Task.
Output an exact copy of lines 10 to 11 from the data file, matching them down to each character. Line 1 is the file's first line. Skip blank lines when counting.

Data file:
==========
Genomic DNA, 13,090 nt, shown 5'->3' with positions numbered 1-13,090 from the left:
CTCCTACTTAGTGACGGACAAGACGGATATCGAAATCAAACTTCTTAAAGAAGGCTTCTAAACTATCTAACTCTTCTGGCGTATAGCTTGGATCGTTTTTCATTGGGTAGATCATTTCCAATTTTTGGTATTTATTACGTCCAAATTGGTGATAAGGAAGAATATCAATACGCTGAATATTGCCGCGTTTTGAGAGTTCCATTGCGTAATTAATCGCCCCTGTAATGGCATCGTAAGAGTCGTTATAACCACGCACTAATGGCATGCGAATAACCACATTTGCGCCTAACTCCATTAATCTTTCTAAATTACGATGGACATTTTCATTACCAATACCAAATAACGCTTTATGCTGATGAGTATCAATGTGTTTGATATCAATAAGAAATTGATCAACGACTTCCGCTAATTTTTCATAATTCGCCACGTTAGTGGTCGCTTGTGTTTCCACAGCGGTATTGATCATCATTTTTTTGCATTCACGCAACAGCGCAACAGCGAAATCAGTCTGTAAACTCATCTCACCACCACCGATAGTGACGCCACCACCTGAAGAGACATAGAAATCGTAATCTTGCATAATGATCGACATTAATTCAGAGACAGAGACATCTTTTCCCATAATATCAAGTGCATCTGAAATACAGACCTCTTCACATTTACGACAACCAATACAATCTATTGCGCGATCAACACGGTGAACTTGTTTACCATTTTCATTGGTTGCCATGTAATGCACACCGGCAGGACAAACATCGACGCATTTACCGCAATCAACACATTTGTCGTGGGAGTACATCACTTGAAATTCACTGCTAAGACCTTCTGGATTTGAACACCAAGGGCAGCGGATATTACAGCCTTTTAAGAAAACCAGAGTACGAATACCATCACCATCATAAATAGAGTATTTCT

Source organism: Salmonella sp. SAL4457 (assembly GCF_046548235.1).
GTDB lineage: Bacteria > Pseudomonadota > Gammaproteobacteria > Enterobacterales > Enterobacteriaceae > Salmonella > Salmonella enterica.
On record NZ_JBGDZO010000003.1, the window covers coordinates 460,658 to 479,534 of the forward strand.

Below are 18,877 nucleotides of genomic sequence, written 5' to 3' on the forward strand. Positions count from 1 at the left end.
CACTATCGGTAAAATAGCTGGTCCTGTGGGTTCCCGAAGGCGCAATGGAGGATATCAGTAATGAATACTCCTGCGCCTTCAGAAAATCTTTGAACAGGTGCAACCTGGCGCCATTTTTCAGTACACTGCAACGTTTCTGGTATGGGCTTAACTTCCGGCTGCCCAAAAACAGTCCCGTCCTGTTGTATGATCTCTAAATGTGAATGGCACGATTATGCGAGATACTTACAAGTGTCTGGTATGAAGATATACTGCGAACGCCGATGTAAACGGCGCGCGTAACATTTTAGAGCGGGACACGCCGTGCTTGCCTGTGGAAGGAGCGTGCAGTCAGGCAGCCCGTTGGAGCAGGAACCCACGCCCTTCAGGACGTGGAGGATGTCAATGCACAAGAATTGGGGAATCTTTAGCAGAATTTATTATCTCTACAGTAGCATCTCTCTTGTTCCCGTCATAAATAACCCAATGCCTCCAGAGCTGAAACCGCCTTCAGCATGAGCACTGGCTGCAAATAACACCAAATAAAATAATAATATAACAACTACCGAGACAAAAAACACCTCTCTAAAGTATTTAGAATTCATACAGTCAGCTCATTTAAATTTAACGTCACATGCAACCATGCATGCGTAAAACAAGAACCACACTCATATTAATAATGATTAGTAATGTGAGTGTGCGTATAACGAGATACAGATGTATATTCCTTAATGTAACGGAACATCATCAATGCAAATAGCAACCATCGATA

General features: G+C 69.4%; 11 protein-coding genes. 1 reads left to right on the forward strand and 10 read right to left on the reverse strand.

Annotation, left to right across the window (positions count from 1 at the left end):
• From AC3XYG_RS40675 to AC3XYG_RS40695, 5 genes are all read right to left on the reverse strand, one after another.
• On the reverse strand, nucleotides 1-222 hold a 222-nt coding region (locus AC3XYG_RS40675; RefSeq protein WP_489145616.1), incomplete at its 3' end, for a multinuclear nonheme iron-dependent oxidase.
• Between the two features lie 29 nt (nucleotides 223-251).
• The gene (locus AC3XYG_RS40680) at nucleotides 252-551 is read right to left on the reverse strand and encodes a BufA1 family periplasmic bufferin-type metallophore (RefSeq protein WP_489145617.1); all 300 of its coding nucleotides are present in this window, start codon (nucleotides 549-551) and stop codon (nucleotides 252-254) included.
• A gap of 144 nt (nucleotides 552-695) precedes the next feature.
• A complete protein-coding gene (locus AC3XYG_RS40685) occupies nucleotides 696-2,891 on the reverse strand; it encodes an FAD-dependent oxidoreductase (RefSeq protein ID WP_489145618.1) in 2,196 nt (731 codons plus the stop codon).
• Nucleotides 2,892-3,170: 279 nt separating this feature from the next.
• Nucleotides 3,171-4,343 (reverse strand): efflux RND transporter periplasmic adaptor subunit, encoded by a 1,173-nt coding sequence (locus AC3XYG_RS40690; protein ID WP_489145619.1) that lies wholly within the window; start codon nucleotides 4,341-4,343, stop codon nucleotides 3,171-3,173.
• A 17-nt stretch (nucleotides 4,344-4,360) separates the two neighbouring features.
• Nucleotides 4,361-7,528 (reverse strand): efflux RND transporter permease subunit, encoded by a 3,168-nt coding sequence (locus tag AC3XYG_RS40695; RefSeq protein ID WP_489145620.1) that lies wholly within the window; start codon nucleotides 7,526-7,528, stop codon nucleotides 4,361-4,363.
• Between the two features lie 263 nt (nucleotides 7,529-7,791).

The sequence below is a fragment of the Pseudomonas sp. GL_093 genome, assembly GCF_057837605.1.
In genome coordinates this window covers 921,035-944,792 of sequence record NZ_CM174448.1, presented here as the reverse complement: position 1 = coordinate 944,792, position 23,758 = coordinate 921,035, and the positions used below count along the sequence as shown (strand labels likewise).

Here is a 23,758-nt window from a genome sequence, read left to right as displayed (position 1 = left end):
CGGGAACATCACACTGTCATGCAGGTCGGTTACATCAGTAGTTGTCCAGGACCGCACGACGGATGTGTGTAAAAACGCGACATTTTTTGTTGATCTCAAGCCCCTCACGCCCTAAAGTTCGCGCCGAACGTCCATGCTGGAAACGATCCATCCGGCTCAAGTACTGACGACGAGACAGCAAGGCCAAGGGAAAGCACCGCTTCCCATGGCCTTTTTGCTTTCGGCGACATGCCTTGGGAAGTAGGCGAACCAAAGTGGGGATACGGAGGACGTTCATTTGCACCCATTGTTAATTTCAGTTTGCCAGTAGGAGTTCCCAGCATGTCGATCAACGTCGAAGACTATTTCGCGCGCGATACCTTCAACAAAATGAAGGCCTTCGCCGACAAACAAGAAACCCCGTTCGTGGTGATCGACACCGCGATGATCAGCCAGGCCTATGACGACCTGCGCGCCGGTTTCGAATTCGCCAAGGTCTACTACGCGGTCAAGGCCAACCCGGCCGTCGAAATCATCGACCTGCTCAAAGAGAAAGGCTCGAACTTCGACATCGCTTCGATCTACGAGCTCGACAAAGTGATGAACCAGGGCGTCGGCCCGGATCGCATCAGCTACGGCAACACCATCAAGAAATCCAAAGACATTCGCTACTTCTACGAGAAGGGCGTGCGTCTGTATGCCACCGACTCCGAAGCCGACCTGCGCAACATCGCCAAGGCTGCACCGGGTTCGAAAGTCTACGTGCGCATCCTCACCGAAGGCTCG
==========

• From AC3XYG_RS40675 to AC3XYG_RS40695, 5 genes are all read right to left on the reverse strand, one after another.
• On the reverse strand, nucleotides 1-222 hold a 222-nt coding region (locus AC3XYG_RS40675; RefSeq protein WP_489145616.1), incomplete at its 3' end, for a multinuclear nonheme iron-dependent oxidase.